With the ugly political system we are now suffering, you’d think that everyone would embrace something that brings more of us together in agreement in our elections. Unfortunately, that’s not the case, because our ranked-choice voting system still draws significant opposition, mostly from Republicans.

On Wednesday, the Legislature’s Veterans and Legal Affairs Committee will host hearings on a bunch of ranked-choice voting bills. Some would expand the opportunity to rank your choices in more races. Others would eliminate ranked-choice voting altogether.

For several reasons, I signed on as one of the petitioners who initially submitted the first ranked-choice voting initiative to the secretary of state for approval.

The most obvious benefit is that we get officeholders who have the support of a lot more of us. If a candidate wins more than half the votes in the first count, he or she is elected. But if no candidate gets more than 50 percent, the count includes our second-place votes. If a candidate gets enough first- and second-choice votes to win a majority, that candidate is elected. If not, the third-place votes are counted, and so forth until someone gets more than 50 percent of the votes.

And ranked choice, despite the claims of opponents, is not complicated. You can simply vote for your favorite candidate and call it good, or if you also like a second candidate, you can cast a second-place vote for that candidate.

Initially, I liked the possibility that ranked choice would limit negative advertising, which has gotten so bad that we end up not liking any of the candidates. Because a candidate wants, and may need, our second-choice votes, I felt that candidate could not afford to attack our favorite candidate and, in the process, alienate and anger us.

In places across the country that have ranked choice voting, this has been one very obvious benefit. Alas, in Maine’s Second District race for Congress last year, this did not happen. We suffered through millions of dollars worth of nasty attack ads from national groups who simply didn’t care about ranked-choice voting.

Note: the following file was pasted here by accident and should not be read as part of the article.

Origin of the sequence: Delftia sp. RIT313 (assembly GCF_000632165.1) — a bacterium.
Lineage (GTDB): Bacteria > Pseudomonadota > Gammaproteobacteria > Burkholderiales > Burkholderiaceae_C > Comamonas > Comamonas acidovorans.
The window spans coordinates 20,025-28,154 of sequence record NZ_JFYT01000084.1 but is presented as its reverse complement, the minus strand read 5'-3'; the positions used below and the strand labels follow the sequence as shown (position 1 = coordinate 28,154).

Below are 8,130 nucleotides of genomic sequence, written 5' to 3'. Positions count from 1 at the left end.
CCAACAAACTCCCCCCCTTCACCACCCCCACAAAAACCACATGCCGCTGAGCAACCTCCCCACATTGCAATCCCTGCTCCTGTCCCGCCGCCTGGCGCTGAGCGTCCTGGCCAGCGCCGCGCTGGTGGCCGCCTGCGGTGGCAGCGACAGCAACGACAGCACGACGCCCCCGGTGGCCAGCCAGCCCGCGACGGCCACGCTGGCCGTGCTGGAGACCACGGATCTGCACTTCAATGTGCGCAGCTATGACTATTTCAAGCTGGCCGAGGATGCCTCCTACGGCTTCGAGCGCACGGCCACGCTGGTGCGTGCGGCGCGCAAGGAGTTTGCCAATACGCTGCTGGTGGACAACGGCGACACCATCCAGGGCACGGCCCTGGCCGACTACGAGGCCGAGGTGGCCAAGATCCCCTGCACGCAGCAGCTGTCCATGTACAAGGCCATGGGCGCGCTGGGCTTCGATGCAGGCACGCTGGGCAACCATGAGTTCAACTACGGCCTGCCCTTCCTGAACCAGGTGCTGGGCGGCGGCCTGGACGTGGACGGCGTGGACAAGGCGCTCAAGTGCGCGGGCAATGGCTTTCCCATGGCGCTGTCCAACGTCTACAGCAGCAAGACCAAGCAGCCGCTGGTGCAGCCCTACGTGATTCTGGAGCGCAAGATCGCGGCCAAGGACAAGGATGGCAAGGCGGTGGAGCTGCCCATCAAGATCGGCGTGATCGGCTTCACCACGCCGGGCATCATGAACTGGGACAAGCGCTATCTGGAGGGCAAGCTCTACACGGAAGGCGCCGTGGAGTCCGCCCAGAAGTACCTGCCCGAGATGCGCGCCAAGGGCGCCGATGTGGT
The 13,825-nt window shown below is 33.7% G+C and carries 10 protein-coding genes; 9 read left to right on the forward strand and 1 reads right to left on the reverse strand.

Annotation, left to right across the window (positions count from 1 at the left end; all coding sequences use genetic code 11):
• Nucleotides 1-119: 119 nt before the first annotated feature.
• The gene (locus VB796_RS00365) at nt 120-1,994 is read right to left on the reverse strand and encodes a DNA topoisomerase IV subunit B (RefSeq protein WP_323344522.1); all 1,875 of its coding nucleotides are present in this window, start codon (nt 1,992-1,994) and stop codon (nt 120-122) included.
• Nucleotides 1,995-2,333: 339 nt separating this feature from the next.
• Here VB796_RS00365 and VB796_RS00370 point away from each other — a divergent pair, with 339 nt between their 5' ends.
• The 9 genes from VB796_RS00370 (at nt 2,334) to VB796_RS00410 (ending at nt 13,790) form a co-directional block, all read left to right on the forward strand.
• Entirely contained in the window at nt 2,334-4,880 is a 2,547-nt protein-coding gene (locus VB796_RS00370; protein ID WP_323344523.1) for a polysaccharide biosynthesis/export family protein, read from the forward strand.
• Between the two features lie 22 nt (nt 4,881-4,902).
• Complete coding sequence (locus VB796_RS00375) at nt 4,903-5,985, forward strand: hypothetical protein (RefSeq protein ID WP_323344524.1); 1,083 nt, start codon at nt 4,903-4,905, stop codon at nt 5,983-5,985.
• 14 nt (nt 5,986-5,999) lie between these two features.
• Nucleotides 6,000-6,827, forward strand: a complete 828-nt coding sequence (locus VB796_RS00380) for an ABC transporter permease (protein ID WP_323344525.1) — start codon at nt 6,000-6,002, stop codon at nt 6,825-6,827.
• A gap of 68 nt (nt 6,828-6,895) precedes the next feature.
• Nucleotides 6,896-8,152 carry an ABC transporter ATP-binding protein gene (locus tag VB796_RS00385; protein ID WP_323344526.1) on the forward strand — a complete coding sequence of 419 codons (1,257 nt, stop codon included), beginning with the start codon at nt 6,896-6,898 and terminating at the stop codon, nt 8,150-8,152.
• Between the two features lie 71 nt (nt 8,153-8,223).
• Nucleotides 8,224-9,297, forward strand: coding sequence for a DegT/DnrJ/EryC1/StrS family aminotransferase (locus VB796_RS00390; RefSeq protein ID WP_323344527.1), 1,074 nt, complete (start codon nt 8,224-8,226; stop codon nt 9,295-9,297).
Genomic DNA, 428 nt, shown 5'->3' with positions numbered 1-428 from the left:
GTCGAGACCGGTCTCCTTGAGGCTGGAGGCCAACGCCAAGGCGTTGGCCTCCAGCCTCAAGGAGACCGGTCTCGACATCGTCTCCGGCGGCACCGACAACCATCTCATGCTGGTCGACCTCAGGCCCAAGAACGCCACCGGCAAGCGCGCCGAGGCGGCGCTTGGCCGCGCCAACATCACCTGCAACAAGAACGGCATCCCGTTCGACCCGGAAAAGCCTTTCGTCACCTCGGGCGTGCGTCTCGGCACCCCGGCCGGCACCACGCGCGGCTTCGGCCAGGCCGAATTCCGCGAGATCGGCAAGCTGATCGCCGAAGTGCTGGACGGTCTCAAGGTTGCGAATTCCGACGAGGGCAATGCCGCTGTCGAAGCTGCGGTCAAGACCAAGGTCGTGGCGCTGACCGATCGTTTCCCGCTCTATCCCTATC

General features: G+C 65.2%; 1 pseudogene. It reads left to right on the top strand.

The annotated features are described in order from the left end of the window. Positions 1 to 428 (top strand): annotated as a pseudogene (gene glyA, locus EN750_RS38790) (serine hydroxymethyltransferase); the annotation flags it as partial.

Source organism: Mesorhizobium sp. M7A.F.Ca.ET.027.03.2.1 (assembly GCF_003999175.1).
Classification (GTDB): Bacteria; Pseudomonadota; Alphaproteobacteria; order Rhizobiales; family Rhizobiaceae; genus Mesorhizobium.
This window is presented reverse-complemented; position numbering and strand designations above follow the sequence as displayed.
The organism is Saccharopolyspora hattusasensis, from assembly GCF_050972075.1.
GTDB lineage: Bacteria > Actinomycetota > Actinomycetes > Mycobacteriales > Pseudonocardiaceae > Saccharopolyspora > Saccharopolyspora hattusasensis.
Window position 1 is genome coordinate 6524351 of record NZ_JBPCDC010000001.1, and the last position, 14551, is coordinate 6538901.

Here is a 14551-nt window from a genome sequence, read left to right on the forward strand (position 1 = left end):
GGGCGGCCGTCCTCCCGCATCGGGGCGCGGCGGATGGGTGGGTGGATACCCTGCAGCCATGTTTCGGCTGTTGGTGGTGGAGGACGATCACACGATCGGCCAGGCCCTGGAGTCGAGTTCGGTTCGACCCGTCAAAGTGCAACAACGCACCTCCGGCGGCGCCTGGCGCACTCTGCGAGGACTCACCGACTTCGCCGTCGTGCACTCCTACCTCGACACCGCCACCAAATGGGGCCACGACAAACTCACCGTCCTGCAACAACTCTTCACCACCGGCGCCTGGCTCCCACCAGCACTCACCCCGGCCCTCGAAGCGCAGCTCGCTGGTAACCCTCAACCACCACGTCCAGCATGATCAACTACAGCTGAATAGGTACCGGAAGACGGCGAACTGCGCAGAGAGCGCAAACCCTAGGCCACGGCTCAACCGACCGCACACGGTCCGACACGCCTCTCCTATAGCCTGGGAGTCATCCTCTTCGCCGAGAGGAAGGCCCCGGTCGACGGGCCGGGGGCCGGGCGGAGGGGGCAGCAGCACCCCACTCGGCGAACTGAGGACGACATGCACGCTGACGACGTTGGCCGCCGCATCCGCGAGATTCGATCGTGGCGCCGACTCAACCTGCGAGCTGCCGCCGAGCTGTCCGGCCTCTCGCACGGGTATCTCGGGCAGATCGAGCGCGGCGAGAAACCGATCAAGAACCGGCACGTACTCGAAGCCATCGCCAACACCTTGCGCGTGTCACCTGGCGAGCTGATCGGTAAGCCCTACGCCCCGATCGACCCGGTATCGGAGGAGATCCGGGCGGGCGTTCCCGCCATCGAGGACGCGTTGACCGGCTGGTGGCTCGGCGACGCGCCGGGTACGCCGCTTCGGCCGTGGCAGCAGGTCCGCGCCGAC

Despite that, ranked choice allowed us to send a wonderful young man to Congress, Jared Golden, who couldn’t do much about the national ads attacking him or his opponent, but who stuck to the tried-and-true positive messages throughout his campaign.

I think we desperately need ranked-choice voting. I spent my career in politics, and never — until the last few elections — saw such brutal, negative, nasty and false advertising. Some of the attack pieces against legislative candidates were astonishing — and very troubling. Yes, the nastiness has gotten all the way down to the legislative level, often coming from national groups that can spend unlimited dollars in these races.

The amount of money spent by special interest groups and campaigns on negative advertising is appalling, and if ranked-choice voting did nothing more than reduce that, it is worth doing.

I also like the fact that ranked-choice voting seems to favor female candidates. I’ve known some great female legislators. They can be partisan, for sure, but I have also found them to be more thoughtful and collaborative.

You don’t have to take my word for this. There is ample evidence that ranked-choice voting is achieving these goals.

Here’s a report from Andrew Douglas, by The Center for Voting and Democracy: “Ranked-choice voting (RCV) has been associated with a range of civic benefits, but in the context of the polarized politics of the United States its potential to promote civil and inclusive campaigns is especially promising. As the use of ranked choice voting has increased in the U.S. — including adoptions in Minnesota’s Twin Cities and the Bay Area in California — there is now more data available to test this idea in American elections. Highlights from two recent studies suggest that RCV has been embraced by voters and candidates alike, who see RCV as a means of reducing divisive politics and fostering more positive, inclusive, and informative campaigns.”

There’s lots more information at www.rcvmaine.com.

Set aside your frustration with the state of politics in our state and help make it better by supporting expansion of ranked choice voting. I can tell you one thing for sure: things won’t get better unless you step up to make it happen.

George Smith can be reached at 34 Blake Hill Road, Mount Vernon 04352, or [email protected] Read more of Smith’s writings at www.georgesmithmaine.com.


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